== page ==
IRS Inflation Adjustments Will Affect Your 2023 Tax Return

by | Oct 25, 2022 | Personal, Tax Season | 0 comments

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The latest increases in the consumer price index will impact not only your current financial situation, but also your 2023 tax return (that is, the return you file in April 2024). That’s because the Federal Tax Code provides for mandatory annual adjustments to certain tax items based on inflation.

The IRS recently confirmed that inflation adjustments will be made for the 2023 tax year. These adjustments will affect several tax items, notably the standard deduction, which is designed to lower taxable income. Here’s the breakdown of how these changes will affect your tax bill.

2023 Standard Deduction

Since the standard deduction increased due to tax reform several years ago, nearly 90% of taxpayers currently use it to file their taxes. So an increase of about 7% to $13,850 (up from $12,950) for individuals and $27,700 (up from $25,900) for married couples filing jointly will be a welcome change. The additional standard deduction for blind people and senior citizens will be $1,500 for married individuals and $1,850 for singles and heads of household in 2023.

Other 2023 Tax Adjustments

Tax brackets will also expand due to inflation adjustments. You can take advantage of this by altering your tax planning strategies now. The IRS will publish the official 2023 inflation-adjusted amounts later this year.
  • Estate Tax Exclusion will rise by nearly $1 million to $12,920,000 for individuals ($25,840,000 for married couples).
  • Lifetime Gift Tax Exclusion will increase from $16,000 to $17,000.
  • Adoption Credit will increase from $14,890 to $15,950.
  • Alternative Minimum Tax Exemption will rise from $75,900 to $81,300.
  • The Child Tax Credit will revert back to the original $2,000 per qualifying child after seeing an increase for the 2021 tax year. However, the maximum refundable portion of the credit is adjusted for inflation and is expected to be $1,600 in 2023.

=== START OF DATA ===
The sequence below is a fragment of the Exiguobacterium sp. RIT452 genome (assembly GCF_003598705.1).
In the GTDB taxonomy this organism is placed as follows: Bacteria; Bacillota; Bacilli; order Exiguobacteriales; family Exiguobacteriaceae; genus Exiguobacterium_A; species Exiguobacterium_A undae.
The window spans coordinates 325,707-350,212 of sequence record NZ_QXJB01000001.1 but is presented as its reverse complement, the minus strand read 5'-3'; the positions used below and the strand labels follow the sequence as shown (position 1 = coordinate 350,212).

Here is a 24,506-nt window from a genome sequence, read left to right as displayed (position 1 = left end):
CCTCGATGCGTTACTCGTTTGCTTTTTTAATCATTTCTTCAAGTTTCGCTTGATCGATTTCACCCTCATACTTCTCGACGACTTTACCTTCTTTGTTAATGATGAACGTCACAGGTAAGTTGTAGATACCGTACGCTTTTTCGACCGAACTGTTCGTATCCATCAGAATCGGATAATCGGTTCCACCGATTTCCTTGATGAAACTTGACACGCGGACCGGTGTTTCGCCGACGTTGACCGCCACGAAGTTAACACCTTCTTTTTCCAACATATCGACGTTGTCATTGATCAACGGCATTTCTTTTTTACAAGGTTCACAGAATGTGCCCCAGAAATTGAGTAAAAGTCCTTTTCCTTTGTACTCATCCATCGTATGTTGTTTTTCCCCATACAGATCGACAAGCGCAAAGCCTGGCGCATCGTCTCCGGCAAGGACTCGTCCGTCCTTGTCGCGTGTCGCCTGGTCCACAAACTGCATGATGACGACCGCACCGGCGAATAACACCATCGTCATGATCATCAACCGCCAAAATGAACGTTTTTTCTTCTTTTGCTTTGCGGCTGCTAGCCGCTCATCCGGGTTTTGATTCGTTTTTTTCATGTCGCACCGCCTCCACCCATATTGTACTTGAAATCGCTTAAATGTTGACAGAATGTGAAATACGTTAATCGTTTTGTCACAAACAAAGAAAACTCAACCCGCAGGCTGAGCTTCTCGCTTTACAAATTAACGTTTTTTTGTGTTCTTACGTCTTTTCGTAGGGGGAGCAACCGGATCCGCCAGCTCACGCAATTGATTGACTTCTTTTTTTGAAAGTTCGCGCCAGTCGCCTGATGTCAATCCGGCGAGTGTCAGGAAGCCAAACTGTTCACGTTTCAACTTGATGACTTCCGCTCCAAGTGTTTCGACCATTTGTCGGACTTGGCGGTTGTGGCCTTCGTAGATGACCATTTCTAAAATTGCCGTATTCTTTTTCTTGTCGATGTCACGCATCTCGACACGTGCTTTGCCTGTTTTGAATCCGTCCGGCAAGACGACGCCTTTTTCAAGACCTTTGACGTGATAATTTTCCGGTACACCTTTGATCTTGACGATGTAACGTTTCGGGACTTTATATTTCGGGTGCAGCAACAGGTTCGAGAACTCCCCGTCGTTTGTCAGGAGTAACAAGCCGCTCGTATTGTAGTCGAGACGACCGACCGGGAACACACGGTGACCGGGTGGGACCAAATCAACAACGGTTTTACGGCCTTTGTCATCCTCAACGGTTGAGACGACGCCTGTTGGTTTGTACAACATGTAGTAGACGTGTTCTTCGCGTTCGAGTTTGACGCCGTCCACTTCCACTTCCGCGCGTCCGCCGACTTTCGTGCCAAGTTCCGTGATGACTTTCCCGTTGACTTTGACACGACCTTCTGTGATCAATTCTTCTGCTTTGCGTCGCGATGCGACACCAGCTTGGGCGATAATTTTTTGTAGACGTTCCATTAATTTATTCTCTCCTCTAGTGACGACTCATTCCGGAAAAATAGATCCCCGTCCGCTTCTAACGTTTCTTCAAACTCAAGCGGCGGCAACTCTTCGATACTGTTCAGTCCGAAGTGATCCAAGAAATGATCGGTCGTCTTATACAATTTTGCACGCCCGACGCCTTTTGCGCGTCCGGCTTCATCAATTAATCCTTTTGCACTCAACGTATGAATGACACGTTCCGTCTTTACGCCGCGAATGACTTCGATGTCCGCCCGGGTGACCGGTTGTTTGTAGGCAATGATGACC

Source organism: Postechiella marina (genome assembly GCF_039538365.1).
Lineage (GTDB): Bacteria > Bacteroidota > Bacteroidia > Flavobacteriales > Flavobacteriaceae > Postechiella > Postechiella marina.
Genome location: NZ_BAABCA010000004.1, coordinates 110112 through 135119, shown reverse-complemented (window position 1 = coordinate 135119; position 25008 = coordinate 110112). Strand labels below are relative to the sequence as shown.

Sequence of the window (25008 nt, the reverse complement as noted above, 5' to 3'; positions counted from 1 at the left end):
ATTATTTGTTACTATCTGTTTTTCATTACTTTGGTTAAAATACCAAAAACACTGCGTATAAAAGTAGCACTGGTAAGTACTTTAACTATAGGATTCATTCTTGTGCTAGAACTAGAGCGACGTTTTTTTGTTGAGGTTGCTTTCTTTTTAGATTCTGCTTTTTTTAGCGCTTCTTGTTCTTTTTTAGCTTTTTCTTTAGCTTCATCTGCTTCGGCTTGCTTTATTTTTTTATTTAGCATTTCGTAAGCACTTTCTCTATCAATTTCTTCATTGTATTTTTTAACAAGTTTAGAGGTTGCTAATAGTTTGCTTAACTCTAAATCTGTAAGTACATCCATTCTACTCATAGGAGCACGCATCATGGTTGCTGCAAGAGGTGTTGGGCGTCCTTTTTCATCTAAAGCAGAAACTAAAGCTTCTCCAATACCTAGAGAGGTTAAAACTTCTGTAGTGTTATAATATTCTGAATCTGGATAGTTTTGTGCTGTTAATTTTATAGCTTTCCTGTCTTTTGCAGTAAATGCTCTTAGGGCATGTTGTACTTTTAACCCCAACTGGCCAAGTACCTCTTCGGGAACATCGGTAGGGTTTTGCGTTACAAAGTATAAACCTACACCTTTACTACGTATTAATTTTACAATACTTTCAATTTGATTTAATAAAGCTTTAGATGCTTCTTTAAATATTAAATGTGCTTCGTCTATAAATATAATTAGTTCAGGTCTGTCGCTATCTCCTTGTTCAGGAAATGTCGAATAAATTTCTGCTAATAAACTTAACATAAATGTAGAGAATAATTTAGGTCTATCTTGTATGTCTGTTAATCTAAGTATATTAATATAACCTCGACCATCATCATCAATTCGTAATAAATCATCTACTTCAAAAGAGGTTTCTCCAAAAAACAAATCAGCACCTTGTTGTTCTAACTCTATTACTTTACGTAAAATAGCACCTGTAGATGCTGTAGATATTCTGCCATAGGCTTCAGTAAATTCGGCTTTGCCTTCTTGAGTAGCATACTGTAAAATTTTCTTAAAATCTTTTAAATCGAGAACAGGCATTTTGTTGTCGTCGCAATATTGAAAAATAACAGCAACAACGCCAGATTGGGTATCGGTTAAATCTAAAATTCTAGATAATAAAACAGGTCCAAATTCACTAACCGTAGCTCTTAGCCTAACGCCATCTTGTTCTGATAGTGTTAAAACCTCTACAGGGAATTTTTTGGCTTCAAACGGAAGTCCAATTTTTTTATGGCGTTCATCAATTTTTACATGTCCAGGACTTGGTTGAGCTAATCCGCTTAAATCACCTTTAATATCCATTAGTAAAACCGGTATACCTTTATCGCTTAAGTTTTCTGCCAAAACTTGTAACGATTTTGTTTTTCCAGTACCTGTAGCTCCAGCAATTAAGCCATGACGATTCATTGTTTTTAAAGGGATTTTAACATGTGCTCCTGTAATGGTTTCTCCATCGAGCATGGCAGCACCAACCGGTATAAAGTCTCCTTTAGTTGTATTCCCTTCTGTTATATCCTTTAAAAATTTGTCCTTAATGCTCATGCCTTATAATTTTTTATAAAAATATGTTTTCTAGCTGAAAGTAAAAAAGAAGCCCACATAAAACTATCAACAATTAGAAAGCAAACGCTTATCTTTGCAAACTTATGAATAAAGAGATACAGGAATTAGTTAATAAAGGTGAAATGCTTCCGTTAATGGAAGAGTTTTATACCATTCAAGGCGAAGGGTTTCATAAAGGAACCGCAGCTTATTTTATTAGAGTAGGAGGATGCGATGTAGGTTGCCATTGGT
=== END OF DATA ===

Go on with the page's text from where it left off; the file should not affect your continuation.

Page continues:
Start Planning Now

Keep in mind that these are projections for tax year 2023, beginning January 1, 2023 — this affects the numbers you’ll use to prepare your tax return in 2024. These are not the tax rates and figures that you’ll use to prepare your tax return early next year.

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Student Loan Forgiveness Application Now Open

The Federal Student Loan Debt Relief application is officially open after a brief beta testing period in which more than 12 million borrowers applied for loan forgiveness. If you qualify, you can submit an application for student loan forgiveness for up to:
  • $20,000 for Pell Grant recipients, and
  • $10,000 for federal loan holders.
To qualify, you must:
  • Have annual income under $125,000 for individuals / $250,000 for married couples in either 2020 or 2021.
  • Have a loan balance before June 30, 2022 (new loans disbursed July 1, 2022, or later do not qualify).

Easy to Apply

The site is live for you to complete and submit your application, which takes about 5 minutes. You do not need to log-in, or provide any documentation, and you can apply easily on your desktop, laptop, phone or tablet. You will receive a confirmation email once you submit your information.
The Federal Student Aid office will determine eligibility and contact you if more information is needed. Loan service providers will then notify you when relief has been processed. The website will be open through Dec. 31, 2023. A paper application will be available at a later date.

Expect a Big Bump in Your 2023 Social Security Check

With record high inflation comes an increased cost-of-living adjustment (COLA). And that means if you receive Social Security (or SSI) benefits, you will see an 8.7% increase in 2023, the highest increase in 40 years. The result: The average benefit will increase $146 per month — to $1,827 in 2023 — up from $1,681 in 2022. And that will kick in beginning with your January 2023 benefit check. (Look for a notice from Social Security in early December, or go online to access your information on the Social Security website.)
Keep in mind that Medicare Part B premiums and taxes may influence the size of your benefit checks. The standard Medicare Part B premium will actually be $5.20 lower next year — to $164.90, down from $170.10. Those payments are often deducted directly from Social Security checks.
If you’re still working, then your earnings are still subject to the Social Security tax. For 2023, the maximum amount of earnings subject to the tax will increase to $160,200 from $147,000.